Wind is a form of solar energy. Winds are caused by the uneven heating of the atmosphere by the sun, the irregularities of the earth’s surface, and rotation of the earth. Wind flow patterns are modified by the earth’s terrain, bodies of water, and vegetative cover. This wind flow, or motion energy, when “harvested” by modern wind turbines, can be used to generate electricity.
The terms “wind energy” or “wind power” describe the process by which the wind is used to generate mechanical power or electricity. Wind turbines convert the kinetic energy of the wind into mechanical power.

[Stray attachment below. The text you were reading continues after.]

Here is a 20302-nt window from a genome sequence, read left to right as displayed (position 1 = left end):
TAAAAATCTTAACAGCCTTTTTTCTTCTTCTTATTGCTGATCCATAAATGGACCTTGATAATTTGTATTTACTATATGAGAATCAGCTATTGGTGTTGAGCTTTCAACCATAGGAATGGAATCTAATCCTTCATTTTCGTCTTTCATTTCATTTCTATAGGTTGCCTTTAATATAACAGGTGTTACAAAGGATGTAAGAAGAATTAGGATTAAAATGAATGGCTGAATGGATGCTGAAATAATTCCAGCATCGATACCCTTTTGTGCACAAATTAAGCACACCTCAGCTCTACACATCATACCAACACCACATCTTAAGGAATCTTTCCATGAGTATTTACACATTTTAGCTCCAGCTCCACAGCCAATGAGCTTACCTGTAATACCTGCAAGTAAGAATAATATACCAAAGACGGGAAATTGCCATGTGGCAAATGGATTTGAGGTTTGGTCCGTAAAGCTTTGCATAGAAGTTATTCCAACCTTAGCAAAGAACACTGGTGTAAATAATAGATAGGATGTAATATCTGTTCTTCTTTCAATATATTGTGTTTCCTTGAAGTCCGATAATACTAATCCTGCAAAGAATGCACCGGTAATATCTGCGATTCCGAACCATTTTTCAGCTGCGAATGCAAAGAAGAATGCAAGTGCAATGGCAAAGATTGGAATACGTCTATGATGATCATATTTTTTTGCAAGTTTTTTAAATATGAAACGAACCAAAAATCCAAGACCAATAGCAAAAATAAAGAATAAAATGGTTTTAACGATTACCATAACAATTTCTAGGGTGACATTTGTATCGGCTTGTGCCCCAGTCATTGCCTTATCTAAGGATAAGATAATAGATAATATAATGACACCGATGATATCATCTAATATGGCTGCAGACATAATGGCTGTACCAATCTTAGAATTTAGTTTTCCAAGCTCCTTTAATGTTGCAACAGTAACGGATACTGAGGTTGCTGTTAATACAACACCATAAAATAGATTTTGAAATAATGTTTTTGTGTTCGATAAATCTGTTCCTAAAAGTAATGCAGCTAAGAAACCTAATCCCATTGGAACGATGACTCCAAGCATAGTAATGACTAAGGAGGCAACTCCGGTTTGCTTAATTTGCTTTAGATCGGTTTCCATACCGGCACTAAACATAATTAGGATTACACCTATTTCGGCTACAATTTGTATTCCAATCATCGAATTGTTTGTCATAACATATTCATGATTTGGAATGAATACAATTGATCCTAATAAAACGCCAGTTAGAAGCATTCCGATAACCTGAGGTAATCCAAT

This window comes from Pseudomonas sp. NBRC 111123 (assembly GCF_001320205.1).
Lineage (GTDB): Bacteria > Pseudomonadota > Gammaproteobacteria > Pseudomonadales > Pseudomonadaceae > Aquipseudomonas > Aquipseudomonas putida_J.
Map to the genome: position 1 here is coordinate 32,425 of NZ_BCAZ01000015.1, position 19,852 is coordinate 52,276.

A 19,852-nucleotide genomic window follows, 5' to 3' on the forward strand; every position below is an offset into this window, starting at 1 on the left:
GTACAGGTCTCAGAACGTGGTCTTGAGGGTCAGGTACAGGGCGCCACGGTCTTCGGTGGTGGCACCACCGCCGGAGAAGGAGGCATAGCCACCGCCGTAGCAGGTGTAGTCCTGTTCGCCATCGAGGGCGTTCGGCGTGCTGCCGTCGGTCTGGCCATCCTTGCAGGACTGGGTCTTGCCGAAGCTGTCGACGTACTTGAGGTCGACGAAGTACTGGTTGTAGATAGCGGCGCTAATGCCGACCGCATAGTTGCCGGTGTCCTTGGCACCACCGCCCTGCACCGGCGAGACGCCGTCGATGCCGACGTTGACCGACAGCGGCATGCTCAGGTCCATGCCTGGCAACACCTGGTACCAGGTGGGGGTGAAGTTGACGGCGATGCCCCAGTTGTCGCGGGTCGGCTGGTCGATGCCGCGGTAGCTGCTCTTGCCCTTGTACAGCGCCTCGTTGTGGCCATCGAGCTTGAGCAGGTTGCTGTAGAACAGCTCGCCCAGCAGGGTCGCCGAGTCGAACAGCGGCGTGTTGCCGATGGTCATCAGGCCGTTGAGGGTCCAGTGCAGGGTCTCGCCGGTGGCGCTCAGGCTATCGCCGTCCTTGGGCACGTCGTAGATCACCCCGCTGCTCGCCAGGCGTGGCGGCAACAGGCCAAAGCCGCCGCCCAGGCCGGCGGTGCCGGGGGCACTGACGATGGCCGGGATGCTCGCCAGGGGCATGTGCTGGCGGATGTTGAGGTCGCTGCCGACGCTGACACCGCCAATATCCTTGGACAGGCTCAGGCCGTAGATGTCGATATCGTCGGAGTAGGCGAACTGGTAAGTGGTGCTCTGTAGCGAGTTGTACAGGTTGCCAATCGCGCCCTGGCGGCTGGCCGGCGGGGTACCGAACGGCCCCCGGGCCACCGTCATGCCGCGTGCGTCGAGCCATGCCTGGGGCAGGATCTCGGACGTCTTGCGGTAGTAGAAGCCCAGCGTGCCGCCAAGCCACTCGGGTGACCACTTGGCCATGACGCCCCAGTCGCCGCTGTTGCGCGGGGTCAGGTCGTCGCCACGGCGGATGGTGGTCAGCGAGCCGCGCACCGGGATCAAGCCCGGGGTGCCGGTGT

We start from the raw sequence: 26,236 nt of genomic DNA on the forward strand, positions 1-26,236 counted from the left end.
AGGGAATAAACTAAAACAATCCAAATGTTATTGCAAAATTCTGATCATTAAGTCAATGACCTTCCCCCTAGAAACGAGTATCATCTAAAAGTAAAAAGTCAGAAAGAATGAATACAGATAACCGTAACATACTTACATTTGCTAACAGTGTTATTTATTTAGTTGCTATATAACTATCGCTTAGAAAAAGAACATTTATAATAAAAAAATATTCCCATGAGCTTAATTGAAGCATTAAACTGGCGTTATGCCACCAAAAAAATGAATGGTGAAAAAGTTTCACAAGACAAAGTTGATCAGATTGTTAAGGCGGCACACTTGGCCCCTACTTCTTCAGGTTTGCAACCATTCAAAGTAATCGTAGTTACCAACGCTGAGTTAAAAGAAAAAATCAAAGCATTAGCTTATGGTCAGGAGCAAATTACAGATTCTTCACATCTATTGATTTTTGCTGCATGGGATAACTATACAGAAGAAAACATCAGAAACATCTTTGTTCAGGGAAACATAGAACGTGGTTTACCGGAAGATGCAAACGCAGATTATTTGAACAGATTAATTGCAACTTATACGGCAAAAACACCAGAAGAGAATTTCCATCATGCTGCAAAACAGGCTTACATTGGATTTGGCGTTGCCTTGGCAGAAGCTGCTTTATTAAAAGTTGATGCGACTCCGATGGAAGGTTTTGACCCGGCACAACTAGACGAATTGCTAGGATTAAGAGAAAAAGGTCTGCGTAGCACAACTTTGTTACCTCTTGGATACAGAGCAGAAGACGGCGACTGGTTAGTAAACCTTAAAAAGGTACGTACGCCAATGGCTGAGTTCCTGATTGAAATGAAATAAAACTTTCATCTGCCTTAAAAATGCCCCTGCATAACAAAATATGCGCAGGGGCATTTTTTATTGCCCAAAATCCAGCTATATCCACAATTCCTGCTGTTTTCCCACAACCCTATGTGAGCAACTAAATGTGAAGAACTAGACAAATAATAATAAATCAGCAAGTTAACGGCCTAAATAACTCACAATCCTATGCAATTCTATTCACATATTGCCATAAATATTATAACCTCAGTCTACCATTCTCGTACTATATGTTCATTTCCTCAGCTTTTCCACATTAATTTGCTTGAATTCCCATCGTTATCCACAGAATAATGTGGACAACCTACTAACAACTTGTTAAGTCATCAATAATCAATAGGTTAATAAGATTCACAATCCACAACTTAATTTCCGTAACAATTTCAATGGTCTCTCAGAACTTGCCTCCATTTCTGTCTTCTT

This mechanical power can be used for specific tasks (such as grinding grain or pumping water) or a generator can convert this mechanical power into electricity to power homes, businesses, schools, and the like.
Modern wind turbines fall into two basic groups; the horizontal-axis variety, like the traditional farm windmills used for pumping water, and the vertical-axis design, like the eggbeater-style Darrieus model, named after its French inventor. Most large modern wind turbines are horizontal-axis turbines.
- Wind power contribut to the global electricity demand 4%
- Use of wind energy 0.05%